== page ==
Gall stones are very common, with thousands of people developing them each year, but only about fifty percent of “sufferers” experience symptoms or complications. Gall stones are the principal disorder of the gall bladder, and the one with which most other such disorders are associated. Women are affected up to four times as often as men, though this figure varies according to age and nationality.

Attempts by the gall bladder to expel the stone(s) can cause severe pain in the upper abdomen (biliary colic) and this pain can radiate into the back, particularly behind the shoulder blades. If a gall stone becomes stuck in the outlet for the gall bladder, the trapped bile may irritate and inflame the gall bladder, which can result in a fever with severe abdominal pain and tenderness under the ribs on the right side.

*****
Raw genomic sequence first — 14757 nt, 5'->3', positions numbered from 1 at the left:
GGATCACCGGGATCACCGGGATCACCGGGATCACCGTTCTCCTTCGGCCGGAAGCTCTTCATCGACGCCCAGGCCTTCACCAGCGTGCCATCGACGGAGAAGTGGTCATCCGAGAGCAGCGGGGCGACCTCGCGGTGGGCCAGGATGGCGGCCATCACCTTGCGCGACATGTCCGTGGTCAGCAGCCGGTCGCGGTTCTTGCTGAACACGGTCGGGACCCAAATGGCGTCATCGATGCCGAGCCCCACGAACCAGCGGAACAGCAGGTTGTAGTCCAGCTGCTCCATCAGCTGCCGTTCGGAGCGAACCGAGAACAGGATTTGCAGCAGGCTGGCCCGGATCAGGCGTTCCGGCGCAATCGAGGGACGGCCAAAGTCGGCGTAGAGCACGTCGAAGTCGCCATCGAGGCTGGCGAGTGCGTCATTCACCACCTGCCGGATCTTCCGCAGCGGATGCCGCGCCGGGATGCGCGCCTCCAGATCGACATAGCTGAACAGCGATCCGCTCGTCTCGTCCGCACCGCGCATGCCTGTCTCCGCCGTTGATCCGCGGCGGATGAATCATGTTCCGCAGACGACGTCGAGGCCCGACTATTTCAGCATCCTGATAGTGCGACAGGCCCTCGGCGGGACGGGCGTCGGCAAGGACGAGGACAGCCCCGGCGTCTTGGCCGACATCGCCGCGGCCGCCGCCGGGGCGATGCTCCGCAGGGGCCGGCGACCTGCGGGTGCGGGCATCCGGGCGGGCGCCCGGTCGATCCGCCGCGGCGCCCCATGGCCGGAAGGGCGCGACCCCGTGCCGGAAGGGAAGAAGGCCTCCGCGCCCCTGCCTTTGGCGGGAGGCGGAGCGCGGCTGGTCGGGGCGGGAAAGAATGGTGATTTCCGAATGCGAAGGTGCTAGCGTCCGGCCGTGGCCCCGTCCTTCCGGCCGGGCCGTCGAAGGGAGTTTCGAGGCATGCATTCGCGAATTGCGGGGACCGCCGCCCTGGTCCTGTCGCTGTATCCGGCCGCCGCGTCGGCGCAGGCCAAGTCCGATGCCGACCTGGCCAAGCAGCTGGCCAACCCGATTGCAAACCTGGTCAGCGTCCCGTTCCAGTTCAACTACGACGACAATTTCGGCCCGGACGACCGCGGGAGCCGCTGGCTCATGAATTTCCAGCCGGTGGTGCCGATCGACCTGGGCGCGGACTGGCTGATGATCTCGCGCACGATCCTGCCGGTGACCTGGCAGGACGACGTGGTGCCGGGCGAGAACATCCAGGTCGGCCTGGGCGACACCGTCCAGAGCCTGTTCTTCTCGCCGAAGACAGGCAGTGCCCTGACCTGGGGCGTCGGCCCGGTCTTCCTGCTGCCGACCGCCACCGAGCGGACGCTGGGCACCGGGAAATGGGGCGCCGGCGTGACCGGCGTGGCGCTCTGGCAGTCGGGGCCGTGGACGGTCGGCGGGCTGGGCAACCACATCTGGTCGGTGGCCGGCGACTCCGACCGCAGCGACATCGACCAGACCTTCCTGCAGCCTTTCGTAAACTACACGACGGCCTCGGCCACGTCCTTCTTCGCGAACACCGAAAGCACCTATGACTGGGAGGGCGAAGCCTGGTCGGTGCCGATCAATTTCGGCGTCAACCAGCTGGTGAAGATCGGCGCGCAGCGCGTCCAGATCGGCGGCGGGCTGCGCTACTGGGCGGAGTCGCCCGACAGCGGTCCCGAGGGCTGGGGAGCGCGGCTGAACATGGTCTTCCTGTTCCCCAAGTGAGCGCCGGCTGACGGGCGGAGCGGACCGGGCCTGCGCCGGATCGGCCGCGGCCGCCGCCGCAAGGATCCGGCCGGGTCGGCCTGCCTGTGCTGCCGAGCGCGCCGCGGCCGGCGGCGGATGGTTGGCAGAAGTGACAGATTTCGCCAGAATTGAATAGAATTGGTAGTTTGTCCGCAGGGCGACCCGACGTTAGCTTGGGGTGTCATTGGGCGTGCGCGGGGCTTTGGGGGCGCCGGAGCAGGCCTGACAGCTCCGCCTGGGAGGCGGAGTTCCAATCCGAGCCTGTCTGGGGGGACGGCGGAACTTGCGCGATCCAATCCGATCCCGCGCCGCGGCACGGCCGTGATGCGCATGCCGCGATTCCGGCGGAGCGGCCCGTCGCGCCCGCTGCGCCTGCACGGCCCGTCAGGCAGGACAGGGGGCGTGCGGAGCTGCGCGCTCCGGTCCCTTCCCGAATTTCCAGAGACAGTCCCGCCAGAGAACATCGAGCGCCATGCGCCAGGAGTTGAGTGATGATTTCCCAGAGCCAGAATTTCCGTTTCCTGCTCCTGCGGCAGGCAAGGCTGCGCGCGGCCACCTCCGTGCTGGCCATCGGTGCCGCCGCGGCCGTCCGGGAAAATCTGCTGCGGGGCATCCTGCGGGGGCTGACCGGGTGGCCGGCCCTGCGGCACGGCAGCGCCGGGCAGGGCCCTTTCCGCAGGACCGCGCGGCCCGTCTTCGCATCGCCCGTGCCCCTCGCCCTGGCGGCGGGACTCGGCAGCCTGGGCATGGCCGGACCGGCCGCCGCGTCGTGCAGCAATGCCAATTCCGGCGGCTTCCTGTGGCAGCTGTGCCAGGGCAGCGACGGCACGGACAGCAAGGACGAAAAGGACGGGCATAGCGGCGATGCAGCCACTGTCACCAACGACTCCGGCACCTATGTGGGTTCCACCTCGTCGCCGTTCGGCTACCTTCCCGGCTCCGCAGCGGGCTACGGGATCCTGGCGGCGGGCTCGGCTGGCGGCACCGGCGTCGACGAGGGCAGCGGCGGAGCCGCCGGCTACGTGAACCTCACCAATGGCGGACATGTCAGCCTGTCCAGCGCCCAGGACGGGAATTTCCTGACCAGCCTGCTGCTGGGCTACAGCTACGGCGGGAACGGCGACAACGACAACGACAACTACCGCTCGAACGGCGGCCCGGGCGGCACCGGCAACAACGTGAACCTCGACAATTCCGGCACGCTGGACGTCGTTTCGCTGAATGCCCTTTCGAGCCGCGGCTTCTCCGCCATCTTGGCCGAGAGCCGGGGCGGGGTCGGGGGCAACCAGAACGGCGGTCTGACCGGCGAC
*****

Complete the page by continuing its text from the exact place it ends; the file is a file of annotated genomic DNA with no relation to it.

How we can help

Any abdominal pain, especially if it severe or persistent, must be reviewed by a physician. Once gall stones have been diagnosed, monitoring by the orthodox profession is essential, since an incorrectly treated blocked bile (gall bladder) duct can be a serious complication.

Complementary therapies may be used in conjunction with orthodox monitoring.  Large stones are rarely a problem because they cannot get out of the opening of the gall bladder duct. Once a gall stone is shrunk it may become mobile, cause pain and block the duct.

With the treatment of gall stones it is imperative to ascertain the size of the stones(s) by ultrasound or x-ray. If they are small enough they can be flushed out by a naturopathic or nutritional program. For larger stones, a modified treatment would be used to prevent the existing stones increasing in size.

Areas to be looked at include the appetite, the efficiency of the digestive enzymes and the quality of the bile in the gall bladder. An excess of fatty and dairy foods is usually responsible. Treatment involves herbal medications and detoxification, plus advice on adjustments to diet and lifestyle.